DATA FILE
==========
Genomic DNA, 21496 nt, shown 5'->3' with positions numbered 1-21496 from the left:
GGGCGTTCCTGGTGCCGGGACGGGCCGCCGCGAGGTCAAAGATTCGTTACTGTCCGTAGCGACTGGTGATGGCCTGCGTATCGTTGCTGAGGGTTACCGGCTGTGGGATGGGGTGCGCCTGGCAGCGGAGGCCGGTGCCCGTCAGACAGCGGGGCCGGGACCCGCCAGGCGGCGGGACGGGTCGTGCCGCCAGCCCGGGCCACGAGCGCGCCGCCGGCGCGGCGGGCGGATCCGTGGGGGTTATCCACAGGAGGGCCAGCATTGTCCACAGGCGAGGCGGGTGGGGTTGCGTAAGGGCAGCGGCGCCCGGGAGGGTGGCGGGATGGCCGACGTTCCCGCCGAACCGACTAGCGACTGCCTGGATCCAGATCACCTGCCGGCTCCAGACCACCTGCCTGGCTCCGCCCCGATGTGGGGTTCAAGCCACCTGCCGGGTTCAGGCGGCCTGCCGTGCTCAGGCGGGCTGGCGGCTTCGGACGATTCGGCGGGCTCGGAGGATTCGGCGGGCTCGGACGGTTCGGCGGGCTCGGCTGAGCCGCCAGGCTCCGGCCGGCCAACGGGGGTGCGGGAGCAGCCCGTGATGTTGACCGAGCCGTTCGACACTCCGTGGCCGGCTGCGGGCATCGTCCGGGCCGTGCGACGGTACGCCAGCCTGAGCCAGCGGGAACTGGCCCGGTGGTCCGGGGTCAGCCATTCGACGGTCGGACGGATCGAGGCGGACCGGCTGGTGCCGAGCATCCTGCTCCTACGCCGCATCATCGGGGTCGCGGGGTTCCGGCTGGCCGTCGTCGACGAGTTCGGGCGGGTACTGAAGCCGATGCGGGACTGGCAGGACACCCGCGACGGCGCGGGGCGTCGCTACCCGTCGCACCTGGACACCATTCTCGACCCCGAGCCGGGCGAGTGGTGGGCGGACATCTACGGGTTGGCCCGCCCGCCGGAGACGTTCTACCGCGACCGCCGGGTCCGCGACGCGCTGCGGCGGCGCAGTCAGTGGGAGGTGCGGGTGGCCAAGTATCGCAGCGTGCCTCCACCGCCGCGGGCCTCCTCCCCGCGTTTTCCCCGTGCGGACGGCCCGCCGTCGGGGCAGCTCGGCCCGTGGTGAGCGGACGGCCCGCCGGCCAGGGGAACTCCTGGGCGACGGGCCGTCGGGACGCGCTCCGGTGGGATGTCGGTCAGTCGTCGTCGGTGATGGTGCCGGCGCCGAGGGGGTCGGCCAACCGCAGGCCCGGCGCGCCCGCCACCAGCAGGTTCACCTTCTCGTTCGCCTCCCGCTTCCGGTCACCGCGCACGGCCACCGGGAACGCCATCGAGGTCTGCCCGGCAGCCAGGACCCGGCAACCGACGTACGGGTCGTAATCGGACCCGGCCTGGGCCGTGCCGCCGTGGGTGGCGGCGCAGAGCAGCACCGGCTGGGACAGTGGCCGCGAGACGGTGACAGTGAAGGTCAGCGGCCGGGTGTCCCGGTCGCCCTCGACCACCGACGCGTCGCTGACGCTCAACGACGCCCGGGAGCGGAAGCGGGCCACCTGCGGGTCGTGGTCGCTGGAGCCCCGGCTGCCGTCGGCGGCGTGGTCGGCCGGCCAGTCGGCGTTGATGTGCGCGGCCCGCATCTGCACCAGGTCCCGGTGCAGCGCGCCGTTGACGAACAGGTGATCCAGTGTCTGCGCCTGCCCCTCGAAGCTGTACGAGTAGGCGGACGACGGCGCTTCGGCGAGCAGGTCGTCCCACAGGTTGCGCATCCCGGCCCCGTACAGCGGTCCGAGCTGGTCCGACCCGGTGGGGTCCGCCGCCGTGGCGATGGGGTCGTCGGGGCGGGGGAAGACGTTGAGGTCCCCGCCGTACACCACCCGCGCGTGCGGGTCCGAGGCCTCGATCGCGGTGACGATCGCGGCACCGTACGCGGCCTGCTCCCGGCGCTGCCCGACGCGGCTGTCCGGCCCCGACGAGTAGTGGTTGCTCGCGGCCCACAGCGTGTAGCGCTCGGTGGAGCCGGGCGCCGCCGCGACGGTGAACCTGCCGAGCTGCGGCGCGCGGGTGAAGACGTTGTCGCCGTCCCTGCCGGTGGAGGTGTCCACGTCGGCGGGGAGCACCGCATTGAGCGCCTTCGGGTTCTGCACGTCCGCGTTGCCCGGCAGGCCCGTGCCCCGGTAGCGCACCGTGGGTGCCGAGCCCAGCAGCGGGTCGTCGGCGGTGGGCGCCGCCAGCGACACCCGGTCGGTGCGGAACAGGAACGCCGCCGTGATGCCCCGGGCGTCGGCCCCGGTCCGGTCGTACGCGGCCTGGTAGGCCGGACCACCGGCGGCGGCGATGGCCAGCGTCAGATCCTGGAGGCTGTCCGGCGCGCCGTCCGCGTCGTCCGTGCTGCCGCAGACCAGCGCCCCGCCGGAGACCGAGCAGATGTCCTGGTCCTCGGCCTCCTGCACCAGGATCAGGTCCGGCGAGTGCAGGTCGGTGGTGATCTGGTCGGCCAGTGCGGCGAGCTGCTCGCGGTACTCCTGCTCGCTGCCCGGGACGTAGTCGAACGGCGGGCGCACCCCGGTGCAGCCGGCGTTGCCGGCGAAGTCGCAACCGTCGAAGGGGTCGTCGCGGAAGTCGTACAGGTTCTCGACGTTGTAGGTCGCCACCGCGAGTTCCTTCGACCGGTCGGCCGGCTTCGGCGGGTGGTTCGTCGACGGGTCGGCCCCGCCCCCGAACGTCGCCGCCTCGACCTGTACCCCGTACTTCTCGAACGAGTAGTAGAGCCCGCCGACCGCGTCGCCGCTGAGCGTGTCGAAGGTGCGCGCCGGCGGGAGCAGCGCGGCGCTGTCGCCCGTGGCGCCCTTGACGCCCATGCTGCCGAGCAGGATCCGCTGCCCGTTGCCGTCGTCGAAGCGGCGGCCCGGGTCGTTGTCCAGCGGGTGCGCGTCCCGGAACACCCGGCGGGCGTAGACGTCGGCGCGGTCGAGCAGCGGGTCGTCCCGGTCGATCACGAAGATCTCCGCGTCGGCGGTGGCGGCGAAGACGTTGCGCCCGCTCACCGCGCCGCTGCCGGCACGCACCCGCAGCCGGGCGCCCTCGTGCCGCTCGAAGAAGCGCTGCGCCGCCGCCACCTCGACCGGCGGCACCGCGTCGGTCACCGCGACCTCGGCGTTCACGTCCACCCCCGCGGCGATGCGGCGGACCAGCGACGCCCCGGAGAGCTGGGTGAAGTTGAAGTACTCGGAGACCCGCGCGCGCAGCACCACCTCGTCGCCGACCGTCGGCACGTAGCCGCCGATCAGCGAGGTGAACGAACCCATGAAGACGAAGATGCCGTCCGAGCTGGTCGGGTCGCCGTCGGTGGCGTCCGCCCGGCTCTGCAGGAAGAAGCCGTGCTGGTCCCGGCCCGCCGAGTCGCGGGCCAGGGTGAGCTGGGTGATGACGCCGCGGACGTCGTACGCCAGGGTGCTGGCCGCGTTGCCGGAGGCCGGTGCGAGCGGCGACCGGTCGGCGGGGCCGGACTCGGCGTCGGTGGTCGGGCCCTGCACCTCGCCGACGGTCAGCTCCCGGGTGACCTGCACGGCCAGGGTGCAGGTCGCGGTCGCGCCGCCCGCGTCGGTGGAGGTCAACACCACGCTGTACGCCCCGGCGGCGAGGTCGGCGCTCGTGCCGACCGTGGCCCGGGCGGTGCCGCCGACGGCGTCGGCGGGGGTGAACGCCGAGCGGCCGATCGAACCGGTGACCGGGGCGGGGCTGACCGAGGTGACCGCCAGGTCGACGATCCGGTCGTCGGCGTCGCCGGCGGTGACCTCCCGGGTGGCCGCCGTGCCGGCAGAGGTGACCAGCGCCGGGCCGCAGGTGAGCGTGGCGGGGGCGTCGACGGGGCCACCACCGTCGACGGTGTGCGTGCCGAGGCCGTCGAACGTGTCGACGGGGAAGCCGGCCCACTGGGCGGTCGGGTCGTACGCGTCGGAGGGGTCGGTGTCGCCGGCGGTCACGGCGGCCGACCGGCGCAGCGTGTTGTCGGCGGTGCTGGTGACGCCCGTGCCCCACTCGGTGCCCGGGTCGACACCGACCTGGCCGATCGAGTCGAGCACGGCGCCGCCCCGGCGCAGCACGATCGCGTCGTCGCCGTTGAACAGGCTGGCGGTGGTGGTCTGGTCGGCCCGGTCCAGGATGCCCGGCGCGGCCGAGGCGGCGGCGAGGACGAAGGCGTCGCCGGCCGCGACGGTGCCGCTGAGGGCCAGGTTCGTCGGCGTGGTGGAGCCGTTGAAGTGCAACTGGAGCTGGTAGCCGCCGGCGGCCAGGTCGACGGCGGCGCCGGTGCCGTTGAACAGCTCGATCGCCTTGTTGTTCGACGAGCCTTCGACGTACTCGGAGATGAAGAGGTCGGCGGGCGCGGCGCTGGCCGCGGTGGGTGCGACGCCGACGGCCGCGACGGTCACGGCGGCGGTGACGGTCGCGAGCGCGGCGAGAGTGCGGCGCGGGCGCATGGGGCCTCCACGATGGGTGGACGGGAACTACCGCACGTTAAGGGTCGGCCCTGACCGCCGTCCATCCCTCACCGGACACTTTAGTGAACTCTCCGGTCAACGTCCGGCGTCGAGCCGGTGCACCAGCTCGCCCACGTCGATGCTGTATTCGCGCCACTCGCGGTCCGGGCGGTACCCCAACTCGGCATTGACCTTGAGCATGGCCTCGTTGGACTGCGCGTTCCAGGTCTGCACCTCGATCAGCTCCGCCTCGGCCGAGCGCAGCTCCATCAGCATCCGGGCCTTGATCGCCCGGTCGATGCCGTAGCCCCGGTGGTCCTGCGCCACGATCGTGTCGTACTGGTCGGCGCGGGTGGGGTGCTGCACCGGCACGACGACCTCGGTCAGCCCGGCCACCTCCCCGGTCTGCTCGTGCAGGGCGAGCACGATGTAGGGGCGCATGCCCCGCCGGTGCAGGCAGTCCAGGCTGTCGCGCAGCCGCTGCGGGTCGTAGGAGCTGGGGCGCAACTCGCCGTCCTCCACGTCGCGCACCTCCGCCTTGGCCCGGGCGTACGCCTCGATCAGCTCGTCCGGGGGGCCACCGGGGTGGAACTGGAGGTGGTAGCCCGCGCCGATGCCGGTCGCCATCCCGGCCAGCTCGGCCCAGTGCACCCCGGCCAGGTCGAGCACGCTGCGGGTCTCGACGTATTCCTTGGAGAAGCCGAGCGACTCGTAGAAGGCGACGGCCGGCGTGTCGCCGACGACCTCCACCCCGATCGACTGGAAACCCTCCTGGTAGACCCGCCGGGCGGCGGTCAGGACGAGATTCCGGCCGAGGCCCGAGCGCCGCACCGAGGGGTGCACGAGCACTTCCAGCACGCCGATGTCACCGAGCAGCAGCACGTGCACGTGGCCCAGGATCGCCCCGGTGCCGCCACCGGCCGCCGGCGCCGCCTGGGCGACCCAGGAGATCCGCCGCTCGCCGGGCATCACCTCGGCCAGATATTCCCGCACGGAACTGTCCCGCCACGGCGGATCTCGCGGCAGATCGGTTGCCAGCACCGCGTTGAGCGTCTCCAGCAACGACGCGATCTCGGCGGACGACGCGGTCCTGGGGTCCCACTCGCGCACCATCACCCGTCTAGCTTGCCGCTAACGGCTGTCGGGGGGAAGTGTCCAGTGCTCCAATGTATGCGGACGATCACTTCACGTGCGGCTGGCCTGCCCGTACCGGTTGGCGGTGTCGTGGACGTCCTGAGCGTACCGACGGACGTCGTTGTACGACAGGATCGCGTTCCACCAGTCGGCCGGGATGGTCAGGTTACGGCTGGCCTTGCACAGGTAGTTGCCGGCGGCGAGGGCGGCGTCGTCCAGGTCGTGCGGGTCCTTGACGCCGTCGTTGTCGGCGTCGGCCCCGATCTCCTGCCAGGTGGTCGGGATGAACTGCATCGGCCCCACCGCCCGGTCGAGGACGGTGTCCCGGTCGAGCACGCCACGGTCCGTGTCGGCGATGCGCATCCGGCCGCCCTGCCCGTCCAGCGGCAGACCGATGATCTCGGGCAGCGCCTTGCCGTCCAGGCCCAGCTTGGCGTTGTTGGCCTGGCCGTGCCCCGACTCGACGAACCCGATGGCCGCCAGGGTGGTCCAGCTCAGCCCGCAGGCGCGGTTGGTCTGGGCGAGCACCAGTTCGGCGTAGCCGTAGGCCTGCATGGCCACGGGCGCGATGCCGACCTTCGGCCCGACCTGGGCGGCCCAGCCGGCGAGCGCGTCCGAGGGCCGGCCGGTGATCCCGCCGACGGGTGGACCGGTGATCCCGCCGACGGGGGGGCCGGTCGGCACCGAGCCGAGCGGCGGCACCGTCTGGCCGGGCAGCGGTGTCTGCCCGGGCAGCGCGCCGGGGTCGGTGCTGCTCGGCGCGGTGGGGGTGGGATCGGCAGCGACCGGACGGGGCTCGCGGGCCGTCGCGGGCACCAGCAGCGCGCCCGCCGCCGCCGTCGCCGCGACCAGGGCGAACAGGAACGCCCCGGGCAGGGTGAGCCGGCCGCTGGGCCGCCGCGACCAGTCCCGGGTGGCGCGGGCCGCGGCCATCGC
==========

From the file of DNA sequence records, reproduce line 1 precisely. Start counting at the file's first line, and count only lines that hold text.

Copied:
Genomic DNA, 21496 nt, shown 5'->3' with positions numbered 1-21496 from the left: